On this segment of HarperAudio!, British actor Basil Rathbone offers an intense reading of American writer Edgar Allan Poe's "The Raven." In this recording, Rathbone renders Poe's anguished, darkly romantic classic using the full range of his dramatic talent.
Actor Anthony Quayle reads Edgar Allan Poe's "The Purloined Letter." This short story, written in 1845, features the brainy amateur detective C. Auguste Dupin. Dupin is called in by G., a prefect of police, to help locate a letter that has been stolen from a lady of the court by a D., an unscrupulous cabinet minister. Dupin uses his intellect to retrieve the letter, and while explaining his reasoning also expounds on his theories of intelligence, physiognomy, and mathematics. While the story's central idea of a compromising letter seems quaint these days, Poe loses most modern readers entirely with his final line -- a classical allusion, in French no less. It translates as "If such a sinister design isn't worthy of Atreus, it is worthy of Thyestes," two brothers of Greek tragedy.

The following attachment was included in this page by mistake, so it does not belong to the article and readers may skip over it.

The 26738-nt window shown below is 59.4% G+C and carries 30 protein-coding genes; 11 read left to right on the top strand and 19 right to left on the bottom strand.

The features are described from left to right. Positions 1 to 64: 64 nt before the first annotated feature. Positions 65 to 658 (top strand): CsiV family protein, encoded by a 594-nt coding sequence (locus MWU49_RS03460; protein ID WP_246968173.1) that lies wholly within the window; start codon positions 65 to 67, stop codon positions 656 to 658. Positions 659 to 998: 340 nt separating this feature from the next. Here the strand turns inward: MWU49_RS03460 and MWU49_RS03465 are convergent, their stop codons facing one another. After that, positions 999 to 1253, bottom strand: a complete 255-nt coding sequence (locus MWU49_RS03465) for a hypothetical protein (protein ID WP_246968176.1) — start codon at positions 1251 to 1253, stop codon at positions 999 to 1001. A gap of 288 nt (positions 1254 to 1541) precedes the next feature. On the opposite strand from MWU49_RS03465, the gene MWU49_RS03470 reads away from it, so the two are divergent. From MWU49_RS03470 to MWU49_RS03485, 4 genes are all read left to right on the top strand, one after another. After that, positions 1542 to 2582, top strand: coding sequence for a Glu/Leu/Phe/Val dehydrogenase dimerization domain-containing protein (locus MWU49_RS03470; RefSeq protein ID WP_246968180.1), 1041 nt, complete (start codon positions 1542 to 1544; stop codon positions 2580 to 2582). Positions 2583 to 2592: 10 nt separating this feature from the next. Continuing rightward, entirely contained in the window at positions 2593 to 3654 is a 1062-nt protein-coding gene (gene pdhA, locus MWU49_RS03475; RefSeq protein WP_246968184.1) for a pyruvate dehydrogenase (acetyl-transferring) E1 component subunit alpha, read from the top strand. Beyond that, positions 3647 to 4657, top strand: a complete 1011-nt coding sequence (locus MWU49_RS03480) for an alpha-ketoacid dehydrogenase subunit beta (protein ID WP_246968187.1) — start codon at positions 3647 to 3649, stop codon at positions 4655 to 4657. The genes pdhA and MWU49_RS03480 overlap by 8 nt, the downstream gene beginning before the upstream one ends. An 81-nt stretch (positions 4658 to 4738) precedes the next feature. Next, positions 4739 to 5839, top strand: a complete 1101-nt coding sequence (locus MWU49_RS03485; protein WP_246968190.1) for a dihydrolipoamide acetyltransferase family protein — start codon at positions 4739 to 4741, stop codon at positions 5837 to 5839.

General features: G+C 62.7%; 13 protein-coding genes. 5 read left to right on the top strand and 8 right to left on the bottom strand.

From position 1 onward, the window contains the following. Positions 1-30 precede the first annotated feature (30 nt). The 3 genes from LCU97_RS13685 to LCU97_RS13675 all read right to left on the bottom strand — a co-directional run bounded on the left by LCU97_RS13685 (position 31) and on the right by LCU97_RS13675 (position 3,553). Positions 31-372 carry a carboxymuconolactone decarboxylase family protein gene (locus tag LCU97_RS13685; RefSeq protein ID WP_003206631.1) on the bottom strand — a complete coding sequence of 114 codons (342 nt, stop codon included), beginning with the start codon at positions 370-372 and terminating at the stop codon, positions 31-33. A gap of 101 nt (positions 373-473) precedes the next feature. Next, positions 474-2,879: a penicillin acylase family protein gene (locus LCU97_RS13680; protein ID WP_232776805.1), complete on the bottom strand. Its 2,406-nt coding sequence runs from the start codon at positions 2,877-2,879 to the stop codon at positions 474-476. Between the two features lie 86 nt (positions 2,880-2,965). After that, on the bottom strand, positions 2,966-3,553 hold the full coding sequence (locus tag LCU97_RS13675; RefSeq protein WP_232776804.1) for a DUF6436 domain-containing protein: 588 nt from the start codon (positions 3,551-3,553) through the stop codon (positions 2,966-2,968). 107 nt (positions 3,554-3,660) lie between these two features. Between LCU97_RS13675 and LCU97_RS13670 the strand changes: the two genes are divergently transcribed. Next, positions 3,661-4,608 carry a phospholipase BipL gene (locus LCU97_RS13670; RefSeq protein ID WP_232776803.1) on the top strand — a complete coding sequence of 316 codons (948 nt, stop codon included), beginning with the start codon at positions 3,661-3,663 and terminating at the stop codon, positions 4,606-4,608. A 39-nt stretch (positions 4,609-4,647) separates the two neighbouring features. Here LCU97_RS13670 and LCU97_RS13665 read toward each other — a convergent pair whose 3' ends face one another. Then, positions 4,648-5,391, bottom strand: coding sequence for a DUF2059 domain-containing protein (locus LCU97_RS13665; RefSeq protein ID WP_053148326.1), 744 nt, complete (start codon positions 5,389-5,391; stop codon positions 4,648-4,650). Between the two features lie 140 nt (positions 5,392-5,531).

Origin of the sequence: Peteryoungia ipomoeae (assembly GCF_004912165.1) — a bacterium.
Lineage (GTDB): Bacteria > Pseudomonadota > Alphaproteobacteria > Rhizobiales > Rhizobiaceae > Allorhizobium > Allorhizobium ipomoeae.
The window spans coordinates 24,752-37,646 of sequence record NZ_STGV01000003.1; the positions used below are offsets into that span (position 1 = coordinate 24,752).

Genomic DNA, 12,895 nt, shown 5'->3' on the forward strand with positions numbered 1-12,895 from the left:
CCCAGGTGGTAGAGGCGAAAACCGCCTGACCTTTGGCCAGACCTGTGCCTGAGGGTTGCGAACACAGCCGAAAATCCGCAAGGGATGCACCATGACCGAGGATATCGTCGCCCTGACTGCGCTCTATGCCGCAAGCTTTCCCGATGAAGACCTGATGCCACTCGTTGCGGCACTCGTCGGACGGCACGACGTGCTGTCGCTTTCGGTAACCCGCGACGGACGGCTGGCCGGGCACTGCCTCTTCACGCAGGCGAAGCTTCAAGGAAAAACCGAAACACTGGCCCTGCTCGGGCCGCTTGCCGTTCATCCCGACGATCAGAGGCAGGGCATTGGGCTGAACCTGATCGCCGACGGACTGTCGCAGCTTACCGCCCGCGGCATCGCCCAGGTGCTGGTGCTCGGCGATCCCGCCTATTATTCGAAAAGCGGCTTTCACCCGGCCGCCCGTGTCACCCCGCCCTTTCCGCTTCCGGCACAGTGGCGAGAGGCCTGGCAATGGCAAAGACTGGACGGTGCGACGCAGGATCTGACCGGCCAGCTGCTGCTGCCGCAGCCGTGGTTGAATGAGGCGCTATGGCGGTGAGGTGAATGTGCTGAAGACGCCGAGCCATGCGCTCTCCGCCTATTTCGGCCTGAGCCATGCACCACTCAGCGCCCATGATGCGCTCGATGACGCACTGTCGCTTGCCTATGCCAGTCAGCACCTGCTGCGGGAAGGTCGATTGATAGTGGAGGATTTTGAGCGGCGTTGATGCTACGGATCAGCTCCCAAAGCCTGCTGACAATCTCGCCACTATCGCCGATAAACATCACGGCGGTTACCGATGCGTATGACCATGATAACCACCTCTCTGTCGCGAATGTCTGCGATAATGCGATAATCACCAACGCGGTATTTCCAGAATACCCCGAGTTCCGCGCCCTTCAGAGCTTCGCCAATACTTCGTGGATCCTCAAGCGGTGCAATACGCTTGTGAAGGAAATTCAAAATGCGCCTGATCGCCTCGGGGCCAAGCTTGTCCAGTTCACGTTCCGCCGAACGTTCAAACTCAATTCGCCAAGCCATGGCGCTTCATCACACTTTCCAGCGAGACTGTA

Edgar Allan Poe was born in 1809 and died in 1849 of disease related to alcoholism. In 1836 he married his 13- year-old cousin, Virginia Clemm, whose death 11 years later inspired the poem Annabel Lee. Poe's career ranged from Richmond, Virginia, where he edited the Southern Literary Messenger, to New York, where he ran The Broadway Journal. He is buried in Baltimore, Maryland.